To the future, then, for the new EC. That will of course depend on whether or how soon (the ‘soon’ ought to be right at the beginning of its term in office) and how strongly the new team can make it clear to the country that it means business. That, of course, is easier said than done, owing to history. But there is at least one instance of EC performance Nurul Huda and his colleagues can look back at as they chart their course to the future. We speak of the Election Commission headed by ATM Shamsul Huda, which successfully supervised the general election of December 2008 and thereby helped in the restoration of democratic government in the country.
The record of the Shamsul Huda-headed Election Commission has so far not been matched. Nurul Huda will be doing himself and the country a huge favour if his team takes the Shamsul Huda EC as the benchmark to be equalled or bettered. The fact cannot be overlooked, though, of Shamsul Huda and his EC working at a time when no political government was in office. The country was under a state of emergency, with a putatively civilian caretaker government, led by Fakhruddin Ahmed, in charge and which owed its assertive nature to the presence and support of the military. That EC, it then follows, was sure of itself — because it had the imprimatur of the caretaker regime to go ahead with the business it needed to do.
KM Nurul Huda will be performing with a political government in office. Judging by the record of earlier ECs operating in the shadow of political or party dispensations, it is quite possible that the political classes will attempt to browbeat the new team into intimidation. It is a condition the new EC should, in its own interest as well as that of the country, have control over. The first step toward reassuring the country that it is in a position to assert its authority is to begin demonstrating its independence early on. Nothing should or must be done which will raise questions, particularly in the political region, about the impartiality or competence of the Election Commission in the matter of supervising upcoming elections. The general election scheduled for January 2019 is a case in point.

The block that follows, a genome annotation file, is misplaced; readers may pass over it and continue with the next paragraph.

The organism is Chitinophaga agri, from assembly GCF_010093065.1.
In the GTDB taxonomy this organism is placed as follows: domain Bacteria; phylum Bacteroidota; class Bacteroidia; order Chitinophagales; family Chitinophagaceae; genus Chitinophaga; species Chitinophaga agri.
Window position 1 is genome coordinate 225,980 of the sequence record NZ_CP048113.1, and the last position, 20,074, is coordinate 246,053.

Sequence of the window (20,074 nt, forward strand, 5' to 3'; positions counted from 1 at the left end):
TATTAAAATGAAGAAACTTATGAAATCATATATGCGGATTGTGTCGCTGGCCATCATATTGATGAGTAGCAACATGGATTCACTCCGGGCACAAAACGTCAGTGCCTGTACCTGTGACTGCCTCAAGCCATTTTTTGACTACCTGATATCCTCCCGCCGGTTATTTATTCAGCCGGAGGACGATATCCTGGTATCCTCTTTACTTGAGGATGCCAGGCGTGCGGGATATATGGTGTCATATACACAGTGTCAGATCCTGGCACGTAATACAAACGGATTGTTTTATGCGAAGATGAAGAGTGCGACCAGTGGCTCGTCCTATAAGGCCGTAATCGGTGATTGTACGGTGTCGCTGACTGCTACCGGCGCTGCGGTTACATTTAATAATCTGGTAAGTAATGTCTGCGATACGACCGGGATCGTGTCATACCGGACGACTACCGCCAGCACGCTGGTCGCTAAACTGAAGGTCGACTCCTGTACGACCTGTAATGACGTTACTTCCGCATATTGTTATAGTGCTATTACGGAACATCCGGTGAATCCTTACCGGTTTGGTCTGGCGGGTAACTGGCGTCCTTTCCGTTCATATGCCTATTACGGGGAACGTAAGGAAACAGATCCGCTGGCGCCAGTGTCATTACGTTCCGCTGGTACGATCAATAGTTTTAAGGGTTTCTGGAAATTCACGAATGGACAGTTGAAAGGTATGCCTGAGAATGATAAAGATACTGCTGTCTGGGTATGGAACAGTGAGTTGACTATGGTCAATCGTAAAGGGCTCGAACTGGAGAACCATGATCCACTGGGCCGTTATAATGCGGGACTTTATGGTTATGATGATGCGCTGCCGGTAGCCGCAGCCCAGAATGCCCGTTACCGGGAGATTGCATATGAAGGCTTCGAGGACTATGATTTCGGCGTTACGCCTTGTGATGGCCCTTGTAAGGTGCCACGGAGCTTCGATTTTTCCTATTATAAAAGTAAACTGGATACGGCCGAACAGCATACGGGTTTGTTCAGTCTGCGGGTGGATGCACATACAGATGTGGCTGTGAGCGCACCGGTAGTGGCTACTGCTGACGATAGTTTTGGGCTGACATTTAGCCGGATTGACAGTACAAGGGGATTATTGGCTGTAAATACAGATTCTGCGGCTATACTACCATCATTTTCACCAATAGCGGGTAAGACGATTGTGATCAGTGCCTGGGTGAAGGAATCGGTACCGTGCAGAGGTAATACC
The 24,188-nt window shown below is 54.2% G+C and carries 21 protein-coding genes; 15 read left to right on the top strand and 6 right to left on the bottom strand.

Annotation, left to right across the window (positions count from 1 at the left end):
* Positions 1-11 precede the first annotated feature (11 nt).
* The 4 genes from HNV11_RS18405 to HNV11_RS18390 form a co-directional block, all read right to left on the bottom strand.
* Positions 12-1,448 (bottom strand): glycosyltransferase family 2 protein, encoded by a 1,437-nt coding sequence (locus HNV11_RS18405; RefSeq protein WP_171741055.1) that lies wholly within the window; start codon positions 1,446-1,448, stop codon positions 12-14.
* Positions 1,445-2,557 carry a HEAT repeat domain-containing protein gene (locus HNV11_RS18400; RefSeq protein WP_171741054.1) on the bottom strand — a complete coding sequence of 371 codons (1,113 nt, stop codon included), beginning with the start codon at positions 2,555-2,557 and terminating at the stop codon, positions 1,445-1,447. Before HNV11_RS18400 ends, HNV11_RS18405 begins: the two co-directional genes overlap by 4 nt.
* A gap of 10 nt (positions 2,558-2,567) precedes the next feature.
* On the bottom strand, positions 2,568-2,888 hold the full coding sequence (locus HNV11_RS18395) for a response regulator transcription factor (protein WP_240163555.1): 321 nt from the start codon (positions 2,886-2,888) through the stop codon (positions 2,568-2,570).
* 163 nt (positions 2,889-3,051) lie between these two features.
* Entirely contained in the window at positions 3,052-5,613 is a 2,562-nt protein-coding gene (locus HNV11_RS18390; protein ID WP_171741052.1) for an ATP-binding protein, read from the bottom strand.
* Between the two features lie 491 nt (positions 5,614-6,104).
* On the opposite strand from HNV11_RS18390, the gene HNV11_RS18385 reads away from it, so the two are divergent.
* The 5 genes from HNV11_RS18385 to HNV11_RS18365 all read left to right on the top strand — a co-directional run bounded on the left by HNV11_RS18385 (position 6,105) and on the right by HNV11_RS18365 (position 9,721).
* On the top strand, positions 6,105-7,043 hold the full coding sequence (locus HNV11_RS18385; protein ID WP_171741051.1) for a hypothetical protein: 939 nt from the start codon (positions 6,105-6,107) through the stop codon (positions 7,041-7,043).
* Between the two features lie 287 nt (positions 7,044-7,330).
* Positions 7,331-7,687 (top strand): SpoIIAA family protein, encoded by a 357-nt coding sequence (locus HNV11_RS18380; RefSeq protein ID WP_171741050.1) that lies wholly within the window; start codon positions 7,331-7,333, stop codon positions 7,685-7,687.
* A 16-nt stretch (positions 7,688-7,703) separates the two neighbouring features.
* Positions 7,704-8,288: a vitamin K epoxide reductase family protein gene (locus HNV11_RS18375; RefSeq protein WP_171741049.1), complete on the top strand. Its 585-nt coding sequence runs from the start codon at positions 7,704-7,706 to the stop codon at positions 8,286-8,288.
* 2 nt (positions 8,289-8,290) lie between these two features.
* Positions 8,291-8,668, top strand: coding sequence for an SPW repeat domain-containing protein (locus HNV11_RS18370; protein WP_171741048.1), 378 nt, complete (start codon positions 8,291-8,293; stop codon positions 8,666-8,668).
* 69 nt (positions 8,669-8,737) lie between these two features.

The road ahead for the new Election Commission promises to be rocky. The BNP has already made it known that the EC is a reflection of the Prime Minister’s desire and that no fair or credible election can therefore be expected under KM Nurul Huda. The new CEC, in the eyes of the BNP, is controversial. None of this should be accepted at face value, but for such suspicions to be dispelled is to have CEC Huda and his team hit the ground running on Day One. Along the way and on the days that follow, the new EC team should have a paramount objective before it — that of convincing people that it means business and that those who pursue politics in Bangladesh will necessarily defer to it.
The new Election Commission can make new history through strengthening the argument for democracy. Or it can repeat the history which has laid many of its preceding ECs low.
We the people will wait and watch — before we can deliver judgement.